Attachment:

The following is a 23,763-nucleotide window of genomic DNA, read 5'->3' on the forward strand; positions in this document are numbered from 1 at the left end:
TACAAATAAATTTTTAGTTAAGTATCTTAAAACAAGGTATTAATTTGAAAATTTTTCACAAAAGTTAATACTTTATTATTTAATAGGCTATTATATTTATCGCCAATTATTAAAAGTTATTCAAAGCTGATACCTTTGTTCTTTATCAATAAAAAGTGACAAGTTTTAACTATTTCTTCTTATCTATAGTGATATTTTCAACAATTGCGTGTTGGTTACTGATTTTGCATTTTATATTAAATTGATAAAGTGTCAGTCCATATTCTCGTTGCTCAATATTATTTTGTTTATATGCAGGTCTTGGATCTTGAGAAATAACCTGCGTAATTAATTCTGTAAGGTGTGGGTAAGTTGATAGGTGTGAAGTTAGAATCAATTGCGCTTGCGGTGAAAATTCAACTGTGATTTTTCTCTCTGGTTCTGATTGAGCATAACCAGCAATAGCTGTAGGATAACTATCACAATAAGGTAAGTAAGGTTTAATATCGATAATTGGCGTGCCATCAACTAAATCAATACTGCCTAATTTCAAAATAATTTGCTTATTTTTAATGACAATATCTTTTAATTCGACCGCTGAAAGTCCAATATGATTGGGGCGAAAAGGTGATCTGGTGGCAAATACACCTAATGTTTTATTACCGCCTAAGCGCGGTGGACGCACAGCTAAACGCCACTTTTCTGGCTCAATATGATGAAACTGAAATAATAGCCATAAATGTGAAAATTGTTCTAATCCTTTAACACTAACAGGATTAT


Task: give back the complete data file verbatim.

The following is a 23,763-nucleotide window of genomic DNA, read 5'->3' on the forward strand; positions in this document are numbered from 1 at the left end:
TACAAATAAATTTTTAGTTAAGTATCTTAAAACAAGGTATTAATTTGAAAATTTTTCACAAAAGTTAATACTTTATTATTTAATAGGCTATTATATTTATCGCCAATTATTAAAAGTTATTCAAAGCTGATACCTTTGTTCTTTATCAATAAAAAGTGACAAGTTTTAACTATTTCTTCTTATCTATAGTGATATTTTCAACAATTGCGTGTTGGTTACTGATTTTGCATTTTATATTAAATTGATAAAGTGTCAGTCCATATTCTCGTTGCTCAATATTATTTTGTTTATATGCAGGTCTTGGATCTTGAGAAATAACCTGCGTAATTAATTCTGTAAGGTGTGGGTAAGTTGATAGGTGTGAAGTTAGAATCAATTGCGCTTGCGGTGAAAATTCAACTGTGATTTTTCTCTCTGGTTCTGATTGAGCATAACCAGCAATAGCTGTAGGATAACTATCACAATAAGGTAAGTAAGGTTTAATATCGATAATTGGCGTGCCATCAACTAAATCAATACTGCCTAATTTCAAAATAATTTGCTTATTTTTAATGACAATATCTTTTAATTCGACCGCTGAAAGTCCAATATGATTGGGGCGAAAAGGTGATCTGGTGGCAAATACACCTAATGTTTTATTACCGCCTAAGCGCGGTGGACGCACAGCTAAACGCCACTTTTCTGGCTCAATATGATGAAACTGAAATAATAGCCATAAATGTGAAAATTGTTCTAATCCTTTAACACTAACAGGATTAT